Side note: When it comes to plants on the property, I want to make sure none of them are poisonous to the dogs. In some cases, I have to research the plant, toss some pictures of it at friends that may be able to identify it and so on. In this case, I asked the man who mows the lawn and he told me it is a Butterfly Bush. When I looked up Butterfly Bush, I found out it was officially called “Buddleia” and it is safe for dogs to eat. I remembered the name of it because it made me think of Buganvilia bushes or to be more appropriate, Bougainvillea bushes. They have beautiful flowers and big evil thorns that look nothing like the Buddleia bush’s flowers and minus the thorns. But they both start with B and are odd sounding flowering bushes. So, I remembered.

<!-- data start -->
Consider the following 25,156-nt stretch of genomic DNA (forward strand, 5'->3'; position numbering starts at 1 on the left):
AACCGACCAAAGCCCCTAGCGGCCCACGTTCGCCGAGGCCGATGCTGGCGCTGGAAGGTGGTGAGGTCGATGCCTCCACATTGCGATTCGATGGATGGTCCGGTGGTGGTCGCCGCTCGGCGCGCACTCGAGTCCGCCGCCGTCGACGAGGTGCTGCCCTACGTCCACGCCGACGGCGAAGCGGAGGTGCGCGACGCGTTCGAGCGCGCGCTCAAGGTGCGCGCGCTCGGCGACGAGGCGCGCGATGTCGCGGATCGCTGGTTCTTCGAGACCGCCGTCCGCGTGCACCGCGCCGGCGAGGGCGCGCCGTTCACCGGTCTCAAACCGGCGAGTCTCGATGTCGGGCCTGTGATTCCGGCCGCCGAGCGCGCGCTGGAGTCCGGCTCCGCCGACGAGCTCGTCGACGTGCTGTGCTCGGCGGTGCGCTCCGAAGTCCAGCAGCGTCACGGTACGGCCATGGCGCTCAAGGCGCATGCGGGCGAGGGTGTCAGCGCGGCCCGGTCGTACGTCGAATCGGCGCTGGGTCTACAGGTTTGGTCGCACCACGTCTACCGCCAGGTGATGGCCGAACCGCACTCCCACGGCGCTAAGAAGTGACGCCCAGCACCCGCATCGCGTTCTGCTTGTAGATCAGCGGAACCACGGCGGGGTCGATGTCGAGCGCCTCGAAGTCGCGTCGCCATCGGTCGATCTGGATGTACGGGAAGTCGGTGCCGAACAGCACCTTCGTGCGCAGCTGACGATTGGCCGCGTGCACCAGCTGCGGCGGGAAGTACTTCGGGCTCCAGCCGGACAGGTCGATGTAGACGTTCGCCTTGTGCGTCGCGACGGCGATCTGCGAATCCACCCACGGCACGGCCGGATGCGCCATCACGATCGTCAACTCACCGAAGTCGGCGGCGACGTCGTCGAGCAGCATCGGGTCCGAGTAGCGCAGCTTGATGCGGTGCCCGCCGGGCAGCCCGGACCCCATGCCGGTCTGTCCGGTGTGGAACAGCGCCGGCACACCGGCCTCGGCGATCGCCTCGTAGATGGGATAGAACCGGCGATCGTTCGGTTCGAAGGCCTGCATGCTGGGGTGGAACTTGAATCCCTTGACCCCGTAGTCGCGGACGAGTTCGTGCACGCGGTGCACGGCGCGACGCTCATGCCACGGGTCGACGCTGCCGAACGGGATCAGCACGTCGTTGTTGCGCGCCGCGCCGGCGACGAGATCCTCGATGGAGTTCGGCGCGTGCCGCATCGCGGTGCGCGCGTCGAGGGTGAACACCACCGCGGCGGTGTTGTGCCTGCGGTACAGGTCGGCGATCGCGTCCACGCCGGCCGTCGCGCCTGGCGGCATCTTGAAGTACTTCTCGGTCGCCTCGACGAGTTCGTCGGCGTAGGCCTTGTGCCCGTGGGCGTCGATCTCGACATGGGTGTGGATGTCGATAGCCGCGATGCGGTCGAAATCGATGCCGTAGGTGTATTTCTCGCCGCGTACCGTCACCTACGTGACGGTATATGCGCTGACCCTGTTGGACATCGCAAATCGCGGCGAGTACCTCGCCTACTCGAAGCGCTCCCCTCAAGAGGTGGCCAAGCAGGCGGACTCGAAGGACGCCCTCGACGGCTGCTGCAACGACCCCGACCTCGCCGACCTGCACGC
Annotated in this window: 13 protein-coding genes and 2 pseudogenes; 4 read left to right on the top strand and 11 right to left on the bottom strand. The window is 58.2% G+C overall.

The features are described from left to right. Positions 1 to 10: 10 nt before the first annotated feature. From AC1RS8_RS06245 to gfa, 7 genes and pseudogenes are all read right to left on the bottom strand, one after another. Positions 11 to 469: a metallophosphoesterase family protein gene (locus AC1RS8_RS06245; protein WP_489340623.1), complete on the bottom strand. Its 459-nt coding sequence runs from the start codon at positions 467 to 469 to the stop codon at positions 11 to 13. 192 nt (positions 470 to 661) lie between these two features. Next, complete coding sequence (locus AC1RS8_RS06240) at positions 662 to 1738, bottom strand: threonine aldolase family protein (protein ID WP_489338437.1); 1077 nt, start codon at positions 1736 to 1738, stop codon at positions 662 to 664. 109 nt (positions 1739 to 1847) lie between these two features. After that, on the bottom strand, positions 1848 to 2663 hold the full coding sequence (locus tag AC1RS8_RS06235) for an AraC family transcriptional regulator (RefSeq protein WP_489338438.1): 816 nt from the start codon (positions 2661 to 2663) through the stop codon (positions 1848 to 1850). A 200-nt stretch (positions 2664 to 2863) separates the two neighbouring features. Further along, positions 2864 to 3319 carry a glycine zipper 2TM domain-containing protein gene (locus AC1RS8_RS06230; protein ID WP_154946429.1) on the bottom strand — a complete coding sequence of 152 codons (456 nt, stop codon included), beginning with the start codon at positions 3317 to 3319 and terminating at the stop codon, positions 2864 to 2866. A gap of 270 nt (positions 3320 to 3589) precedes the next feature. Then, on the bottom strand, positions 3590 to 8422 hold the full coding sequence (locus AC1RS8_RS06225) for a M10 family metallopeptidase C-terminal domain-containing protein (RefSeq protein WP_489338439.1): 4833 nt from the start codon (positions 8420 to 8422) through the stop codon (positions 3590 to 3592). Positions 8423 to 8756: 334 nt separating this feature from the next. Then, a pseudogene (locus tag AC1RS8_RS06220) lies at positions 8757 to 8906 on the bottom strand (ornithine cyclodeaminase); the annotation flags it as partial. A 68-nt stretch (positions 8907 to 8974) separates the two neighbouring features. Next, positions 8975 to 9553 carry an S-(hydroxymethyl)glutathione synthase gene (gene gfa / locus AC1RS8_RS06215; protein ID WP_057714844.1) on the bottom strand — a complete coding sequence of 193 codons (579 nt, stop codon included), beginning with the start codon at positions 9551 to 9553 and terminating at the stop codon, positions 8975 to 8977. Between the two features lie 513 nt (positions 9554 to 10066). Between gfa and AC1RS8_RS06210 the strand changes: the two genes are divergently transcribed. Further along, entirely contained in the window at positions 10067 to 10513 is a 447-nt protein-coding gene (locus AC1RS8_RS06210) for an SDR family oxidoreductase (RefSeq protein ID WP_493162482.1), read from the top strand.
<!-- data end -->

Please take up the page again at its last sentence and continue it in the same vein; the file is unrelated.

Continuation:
Either way, my opponent claims I am cheating; because, I know the word BUDDLEIA! She starts rattling on about being some kind of SCRABBLE pro that has attended SCRABBLE tournaments and knows a cheater when she sees one. The whole time I am, one upset about being called a cheater and two wondering how a person who seems to know nothing but 3 to 4 letter words ever attended a SCRABBLE tournament. She rambled on for a while and then blocked me. It made me wonder if the time I used the word “ELOQUENT” a few weeks earlier made my opponent wonder if I was cheating. Then again, an opponent used the word "LYSOSOME" the other day and I didn't instantly assume he cheated.